delete top (1000000) from t
go
select count (*) from t join sys.objects o on t.c1=o.object_id

go
select * from sys.stats st cross apply sys.dm_db_stats_properties (object_id, stats_id)
where st.object_id = object_id (‘t’)

 

image

 

–now switch DB compt level to 120
–delete 1 million row
–note that stats wasn’t updated (last_updated column stays the same)
alter database testautostats SET COMPATIBILITY_LEVEL=120
go
delete top (1000000) from t
go
select * from sys.stats st cross apply sys.dm_db_stats_properties (object_id, stats_id)
where st.object_id = object_id (‘t’)

 

image

Jack Li |Senior Escalation Engineer | Microsoft SQL Server

twitter| pssdiag |Sql Nexus


Comments (3)

  1. Hello Jack Li,

    Thank you for sharing great stuff !

    In the of new threshold, it could have been better idea to turn off Auto Update Stats and turn on Auto Update Stats Async. This change, when shipped with product, will help many customers. Just my thoughts.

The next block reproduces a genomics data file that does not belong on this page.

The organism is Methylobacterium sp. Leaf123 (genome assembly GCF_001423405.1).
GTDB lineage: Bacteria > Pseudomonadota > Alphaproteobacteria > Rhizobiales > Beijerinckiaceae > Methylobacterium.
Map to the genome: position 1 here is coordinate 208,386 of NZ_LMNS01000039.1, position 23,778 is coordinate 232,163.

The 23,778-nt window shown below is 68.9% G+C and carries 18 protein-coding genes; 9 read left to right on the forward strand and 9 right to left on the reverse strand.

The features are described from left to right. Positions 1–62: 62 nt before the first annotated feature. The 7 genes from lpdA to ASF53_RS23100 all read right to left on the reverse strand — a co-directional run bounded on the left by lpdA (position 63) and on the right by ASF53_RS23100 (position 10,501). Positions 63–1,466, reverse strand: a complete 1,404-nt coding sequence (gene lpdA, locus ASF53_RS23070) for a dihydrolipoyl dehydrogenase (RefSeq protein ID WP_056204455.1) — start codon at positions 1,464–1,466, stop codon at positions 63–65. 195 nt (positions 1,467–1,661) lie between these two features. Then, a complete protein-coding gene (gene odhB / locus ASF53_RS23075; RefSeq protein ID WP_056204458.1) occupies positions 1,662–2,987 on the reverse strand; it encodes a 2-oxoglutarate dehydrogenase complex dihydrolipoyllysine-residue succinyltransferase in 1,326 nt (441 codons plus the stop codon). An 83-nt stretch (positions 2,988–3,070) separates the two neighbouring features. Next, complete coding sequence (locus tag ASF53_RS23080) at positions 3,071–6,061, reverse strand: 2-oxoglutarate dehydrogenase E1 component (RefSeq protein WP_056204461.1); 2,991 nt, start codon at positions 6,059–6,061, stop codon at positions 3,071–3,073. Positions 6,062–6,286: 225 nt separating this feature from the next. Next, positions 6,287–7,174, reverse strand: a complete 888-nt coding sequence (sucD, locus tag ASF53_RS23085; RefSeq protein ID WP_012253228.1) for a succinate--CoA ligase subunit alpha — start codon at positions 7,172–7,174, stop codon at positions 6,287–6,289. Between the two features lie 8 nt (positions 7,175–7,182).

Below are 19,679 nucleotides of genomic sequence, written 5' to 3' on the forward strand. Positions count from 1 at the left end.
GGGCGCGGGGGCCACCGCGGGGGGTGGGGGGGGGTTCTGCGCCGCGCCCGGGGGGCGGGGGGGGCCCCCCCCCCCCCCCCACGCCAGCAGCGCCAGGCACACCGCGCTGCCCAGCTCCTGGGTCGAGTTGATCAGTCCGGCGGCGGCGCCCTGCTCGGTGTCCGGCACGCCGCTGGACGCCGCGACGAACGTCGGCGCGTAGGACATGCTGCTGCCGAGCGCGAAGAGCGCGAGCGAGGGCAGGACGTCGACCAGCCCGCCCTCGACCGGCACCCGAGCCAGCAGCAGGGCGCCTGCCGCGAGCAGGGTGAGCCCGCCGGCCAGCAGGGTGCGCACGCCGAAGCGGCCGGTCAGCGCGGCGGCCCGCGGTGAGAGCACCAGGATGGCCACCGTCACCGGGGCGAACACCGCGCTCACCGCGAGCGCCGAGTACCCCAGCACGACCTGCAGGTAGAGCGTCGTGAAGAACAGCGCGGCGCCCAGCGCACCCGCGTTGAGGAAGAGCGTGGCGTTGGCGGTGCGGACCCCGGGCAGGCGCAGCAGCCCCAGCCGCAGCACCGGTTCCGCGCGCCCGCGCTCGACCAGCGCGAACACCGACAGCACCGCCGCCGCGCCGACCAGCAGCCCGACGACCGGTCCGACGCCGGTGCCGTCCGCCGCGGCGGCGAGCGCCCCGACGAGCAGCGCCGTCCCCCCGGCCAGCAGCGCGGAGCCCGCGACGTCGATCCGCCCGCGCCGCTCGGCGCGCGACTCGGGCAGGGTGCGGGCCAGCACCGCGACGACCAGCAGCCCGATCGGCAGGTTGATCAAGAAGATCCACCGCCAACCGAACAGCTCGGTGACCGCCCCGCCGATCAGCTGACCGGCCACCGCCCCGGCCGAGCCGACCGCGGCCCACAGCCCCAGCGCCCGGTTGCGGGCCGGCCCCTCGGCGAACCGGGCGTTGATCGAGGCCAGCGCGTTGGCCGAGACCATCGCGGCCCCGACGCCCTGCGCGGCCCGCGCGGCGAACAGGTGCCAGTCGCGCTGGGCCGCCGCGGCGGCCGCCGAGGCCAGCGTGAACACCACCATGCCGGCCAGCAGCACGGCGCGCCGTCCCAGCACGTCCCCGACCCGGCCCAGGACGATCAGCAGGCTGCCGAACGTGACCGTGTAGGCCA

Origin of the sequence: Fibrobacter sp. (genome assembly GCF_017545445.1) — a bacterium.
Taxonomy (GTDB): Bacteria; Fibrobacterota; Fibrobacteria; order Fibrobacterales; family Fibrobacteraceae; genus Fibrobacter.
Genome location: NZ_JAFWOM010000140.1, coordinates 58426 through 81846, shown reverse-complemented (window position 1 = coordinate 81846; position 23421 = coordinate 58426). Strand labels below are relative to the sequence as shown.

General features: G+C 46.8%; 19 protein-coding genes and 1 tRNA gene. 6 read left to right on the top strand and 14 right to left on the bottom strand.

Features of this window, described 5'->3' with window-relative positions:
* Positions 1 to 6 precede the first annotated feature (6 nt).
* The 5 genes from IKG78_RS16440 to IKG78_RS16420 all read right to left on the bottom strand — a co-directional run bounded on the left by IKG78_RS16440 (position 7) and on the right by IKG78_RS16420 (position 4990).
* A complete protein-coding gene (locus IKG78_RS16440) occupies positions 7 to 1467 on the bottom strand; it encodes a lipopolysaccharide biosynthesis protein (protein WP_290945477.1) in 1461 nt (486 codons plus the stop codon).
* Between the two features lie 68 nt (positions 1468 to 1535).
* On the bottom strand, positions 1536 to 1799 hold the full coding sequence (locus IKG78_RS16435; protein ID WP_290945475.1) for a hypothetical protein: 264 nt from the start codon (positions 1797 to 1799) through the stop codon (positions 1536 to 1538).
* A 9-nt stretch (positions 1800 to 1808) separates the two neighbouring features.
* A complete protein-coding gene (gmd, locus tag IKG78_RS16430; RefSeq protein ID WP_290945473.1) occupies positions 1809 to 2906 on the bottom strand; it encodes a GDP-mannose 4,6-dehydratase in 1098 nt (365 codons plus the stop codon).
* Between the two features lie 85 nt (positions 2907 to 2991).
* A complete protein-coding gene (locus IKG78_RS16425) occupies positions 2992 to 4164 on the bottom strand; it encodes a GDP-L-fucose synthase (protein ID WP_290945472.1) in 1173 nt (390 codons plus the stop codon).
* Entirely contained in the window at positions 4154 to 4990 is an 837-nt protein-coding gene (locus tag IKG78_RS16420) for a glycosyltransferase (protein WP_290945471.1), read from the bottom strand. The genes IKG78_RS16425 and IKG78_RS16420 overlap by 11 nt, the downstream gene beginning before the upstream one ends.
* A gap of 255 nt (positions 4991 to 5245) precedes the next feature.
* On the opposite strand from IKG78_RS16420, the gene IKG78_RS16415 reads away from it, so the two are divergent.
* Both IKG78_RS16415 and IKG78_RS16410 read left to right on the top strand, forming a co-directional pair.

Br,
    Anil

  2. Manish says:

    Jack Li,

    You are Superb

  3. Stephen Holland says:

    Fantastic post. I experienced this very same thing…

    Is there a trace flag that allows me to turn this newly defaulted behavior off (i.e. Turn off trace flag 2371)?

    While Asynch Auto Update may help me a little, I have some large tables that need to have their stats rebuilt with FULLSCAN. If I do not rebuild these tables with FULLSCAN, I wind up with performance issues, especially in the reporting arena. As I have seen in a background trace, auto update is going to use an algorithmic sampling (in the case of one table of mine, 2.561620e-001 PERCENT). That’s a far cry from 100%.

    What I would prefer is that I manually monitor and update the stats on my larger tables, but allow auto update to handle the smaller tables. This is exactly how I handled the stats prior to TF2371 becoming the default behavior.

    I hope the answer is not to flip back to a previous compatibility level. I’m not interested in doing so. I’d prefer not to take steps backward.

    Thanks so much!